Monday, August 4, 2014

Talking to your teen about substance use and sex: prevention is key

When is the right time to talk to your teen about sex, drugs and alcohol use? The truth is talking about these matters is just as important as talking about drunk driving or preparing for college. While it may not be comfortable at first, the sooner you start talking about these things the better.

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In the technology-driven world we live in, teens especially, are being exposed to sex and substance use both on the Internet and through friends. This results in teenagers becoming more curious about experimenting with substance or sex at a younger age. Teens may view drinking, smoking and sexual activity as the “cool thing to do” simply from the way it is glamorized in social media and talked about by their peers. Young teens also learn habits from their older siblings simply by viewing photos or status updates on Facebook or Instagram. While we can't completely shield our children from everything, there are ways to educate them on these topics so that they remain safe.

There is also a strong correlation between substance use and teen sexual activity. A study completed by found that, “teens under age 15, who had ever had a drink were twice as likely to have had sex as those who didn’t drink.” The same can be said for teens, who drank ages 15 and up who were “7 times likelier to have had sexual intercourse and twice as likely to have had it with 4 or more partners than non-drinking teens.” [1] What many teens don’t realize is that these numbers don’t include only consensual sex in that age group. Drinking or using drugs might increase the risks for sexual abuse and even rape.

While you may believe that you have a good rope on what your teen is doing at all times, eventually they will be off to college and will need to make decisions regarding sex and substance use on their own. However, alcohol has lead to rising number of unprotected sex. In fact, according to data compiled in 2013 on, “400,000 students between the ages of 18 and 24 had unprotected sex and more than 100,000 students between the ages of 18 and 24 report having been too intoxicated to know if they consented to having sex.”Unprotected sex can lead to a slew of problems such as unwanted pregnancy and sexual transmitted diseases. According to the same study, “97,000 students between the ages of 18 and 24 are victims of alcohol-related sexual assault or date rape.”[2]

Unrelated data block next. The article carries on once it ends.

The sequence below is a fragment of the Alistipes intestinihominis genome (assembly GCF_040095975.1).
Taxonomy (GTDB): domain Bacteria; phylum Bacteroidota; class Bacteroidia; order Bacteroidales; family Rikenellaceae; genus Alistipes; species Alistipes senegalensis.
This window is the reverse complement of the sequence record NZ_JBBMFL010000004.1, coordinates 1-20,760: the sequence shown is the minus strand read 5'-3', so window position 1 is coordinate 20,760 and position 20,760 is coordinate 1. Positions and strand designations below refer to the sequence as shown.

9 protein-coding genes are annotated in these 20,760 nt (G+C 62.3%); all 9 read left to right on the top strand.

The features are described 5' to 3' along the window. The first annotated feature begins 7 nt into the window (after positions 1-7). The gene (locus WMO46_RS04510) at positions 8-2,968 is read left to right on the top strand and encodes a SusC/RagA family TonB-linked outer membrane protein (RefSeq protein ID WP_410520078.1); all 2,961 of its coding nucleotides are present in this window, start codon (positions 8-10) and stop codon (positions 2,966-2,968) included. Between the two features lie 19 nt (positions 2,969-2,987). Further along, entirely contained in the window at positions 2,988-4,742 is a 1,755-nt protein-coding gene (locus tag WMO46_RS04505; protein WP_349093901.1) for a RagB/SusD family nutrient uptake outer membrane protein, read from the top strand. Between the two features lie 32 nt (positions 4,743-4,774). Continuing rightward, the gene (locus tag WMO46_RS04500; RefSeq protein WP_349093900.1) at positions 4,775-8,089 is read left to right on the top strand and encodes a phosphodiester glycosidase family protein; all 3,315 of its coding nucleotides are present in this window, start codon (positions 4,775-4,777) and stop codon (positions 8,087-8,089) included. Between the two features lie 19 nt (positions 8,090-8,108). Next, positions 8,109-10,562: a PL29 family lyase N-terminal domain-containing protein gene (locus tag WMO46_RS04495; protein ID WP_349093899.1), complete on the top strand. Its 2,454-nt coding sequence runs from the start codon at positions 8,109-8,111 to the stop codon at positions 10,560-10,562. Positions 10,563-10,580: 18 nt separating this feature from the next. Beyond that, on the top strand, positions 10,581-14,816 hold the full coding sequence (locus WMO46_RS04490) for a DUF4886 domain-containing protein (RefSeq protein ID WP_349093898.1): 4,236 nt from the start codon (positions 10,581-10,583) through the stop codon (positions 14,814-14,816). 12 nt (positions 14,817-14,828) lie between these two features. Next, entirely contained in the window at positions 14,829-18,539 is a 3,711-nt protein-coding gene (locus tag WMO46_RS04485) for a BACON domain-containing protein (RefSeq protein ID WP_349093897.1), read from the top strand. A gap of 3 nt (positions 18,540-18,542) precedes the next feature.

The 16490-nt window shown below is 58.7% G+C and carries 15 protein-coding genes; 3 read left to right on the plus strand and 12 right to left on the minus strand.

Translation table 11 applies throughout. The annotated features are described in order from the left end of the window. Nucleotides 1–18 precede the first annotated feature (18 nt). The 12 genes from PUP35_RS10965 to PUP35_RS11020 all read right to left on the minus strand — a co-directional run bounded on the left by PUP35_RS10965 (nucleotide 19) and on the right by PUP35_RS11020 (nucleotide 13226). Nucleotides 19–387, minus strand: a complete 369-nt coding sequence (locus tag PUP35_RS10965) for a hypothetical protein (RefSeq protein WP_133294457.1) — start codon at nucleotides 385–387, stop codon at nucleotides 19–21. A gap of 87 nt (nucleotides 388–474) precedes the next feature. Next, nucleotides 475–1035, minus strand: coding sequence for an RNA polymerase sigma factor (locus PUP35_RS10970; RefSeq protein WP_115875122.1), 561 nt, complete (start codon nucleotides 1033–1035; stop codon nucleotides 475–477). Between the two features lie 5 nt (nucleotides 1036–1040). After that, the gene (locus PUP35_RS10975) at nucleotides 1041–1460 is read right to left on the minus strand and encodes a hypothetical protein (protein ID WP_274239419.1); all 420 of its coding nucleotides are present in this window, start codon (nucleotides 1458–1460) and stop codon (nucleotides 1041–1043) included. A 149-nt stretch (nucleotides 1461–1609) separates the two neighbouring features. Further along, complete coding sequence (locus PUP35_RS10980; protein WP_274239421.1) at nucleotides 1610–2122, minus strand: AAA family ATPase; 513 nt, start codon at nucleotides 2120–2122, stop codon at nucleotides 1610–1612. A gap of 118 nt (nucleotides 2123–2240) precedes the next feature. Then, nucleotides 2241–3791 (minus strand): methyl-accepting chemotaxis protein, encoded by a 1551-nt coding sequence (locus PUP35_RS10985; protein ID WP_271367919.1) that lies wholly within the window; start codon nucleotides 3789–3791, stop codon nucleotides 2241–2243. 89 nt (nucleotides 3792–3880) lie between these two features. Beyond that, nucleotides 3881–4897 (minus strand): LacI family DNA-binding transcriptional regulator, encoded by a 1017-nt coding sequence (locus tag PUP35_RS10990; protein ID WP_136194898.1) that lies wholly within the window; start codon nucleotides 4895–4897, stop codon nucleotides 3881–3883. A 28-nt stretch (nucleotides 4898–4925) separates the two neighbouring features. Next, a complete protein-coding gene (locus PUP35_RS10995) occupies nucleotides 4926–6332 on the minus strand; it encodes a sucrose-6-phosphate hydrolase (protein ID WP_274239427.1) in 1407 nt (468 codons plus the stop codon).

So what can you do as a parent or trusted adult? Again, communication is key. Here are a few solid tips when approaching the subject with your teen.

  • Remain calm and collected. A screaming match between you and your teen will get you nowhere fast. When discussing these topics it’s best to remain calm and non-hysterical. This way your teen will engage in the conversation longer, and will not feel like they will get in trouble if they speak with you about their curiosity about sex or drug and alcohol use. The more you converse with your teen, the more comfortable you both will feel. As much as you may want to completely shut off the topic, it is best to inform your teen about situations they could get into when engaging in substance use such as overdoses, date rape drugs, sexual assault, unprotected sex or unwanted sexual advances. This way, if a dangerous situation does arise one day, they can be prepared to react accordingly.

  • Keep on top of social media. Depending on your personal preference you may not want your teen on social media sites. But if you are constantly being begged to permit it and you decide to give in, have some boundaries. Explain to your teen that anything put on the Internet can never be erased. Oftentimes teens don’t think about the long term and solely focus on the short term. While social media sites do have privacy measures, advise your teen against posting pictures of underage drinking or drug use. Another way to protect your teen is to add them as your friend. If you see anything unusual, ask your teen about it and how they feel casually. This might give you a better insight as to whether they are curious about experimenting with substance or not. 

How have you talked to your teen about these issues?

This blogpost is by guest blogger, Saint Jude Retreats, an alternative to traditional substance use treatment. Saint Jude Retreats provides a program for people with substance use problems that concentrates on self-directed positive and permanent change. Through the program, we offer the opportunity for individuals to self-evaluate and explore avenues for life enhancement.


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